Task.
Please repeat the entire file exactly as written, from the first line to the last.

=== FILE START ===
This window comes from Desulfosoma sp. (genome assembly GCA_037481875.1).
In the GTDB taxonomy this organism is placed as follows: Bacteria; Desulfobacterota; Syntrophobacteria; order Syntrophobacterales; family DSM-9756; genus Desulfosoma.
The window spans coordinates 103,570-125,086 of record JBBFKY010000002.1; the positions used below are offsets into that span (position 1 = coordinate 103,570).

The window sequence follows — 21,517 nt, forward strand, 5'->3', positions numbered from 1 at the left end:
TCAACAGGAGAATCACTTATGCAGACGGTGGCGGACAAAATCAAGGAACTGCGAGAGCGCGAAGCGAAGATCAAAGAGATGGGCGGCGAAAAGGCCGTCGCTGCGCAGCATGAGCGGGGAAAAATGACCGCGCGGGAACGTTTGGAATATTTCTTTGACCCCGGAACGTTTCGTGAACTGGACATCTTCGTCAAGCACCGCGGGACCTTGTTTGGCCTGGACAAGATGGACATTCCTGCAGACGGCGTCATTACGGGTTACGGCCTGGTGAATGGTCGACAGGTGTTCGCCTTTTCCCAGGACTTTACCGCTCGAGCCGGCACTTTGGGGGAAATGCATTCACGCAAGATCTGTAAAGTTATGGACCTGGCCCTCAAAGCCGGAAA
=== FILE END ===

This window comes from Desulfosoma sp. (genome assembly GCA_037481875.1).
In the GTDB taxonomy this organism is placed as follows: Bacteria; Desulfobacterota; Syntrophobacteria; order Syntrophobacterales; family DSM-9756; genus Desulfosoma.
The window spans coordinates 103,570-125,086 of record JBBFKY010000002.1; the positions used below are offsets into that span (position 1 = coordinate 103,570).

The window sequence follows — 21,517 nt, forward strand, 5'->3', positions numbered from 1 at the left end:
TCAACAGGAGAATCACTTATGCAGACGGTGGCGGACAAAATCAAGGAACTGCGAGAGCGCGAAGCGAAGATCAAAGAGATGGGCGGCGAAAAGGCCGTCGCTGCGCAGCATGAGCGGGGAAAAATGACCGCGCGGGAACGTTTGGAATATTTCTTTGACCCCGGAACGTTTCGTGAACTGGACATCTTCGTCAAGCACCGCGGGACCTTGTTTGGCCTGGACAAGATGGACATTCCTGCAGACGGCGTCATTACGGGTTACGGCCTGGTGAATGGTCGACAGGTGTTCGCCTTTTCCCAGGACTTTACCGCTCGAGCCGGCACTTTGGGGGAAATGCATTCACGCAAGATCTGTAAAGTTATGGACCTGGCCCTCAAAGCCGGAAA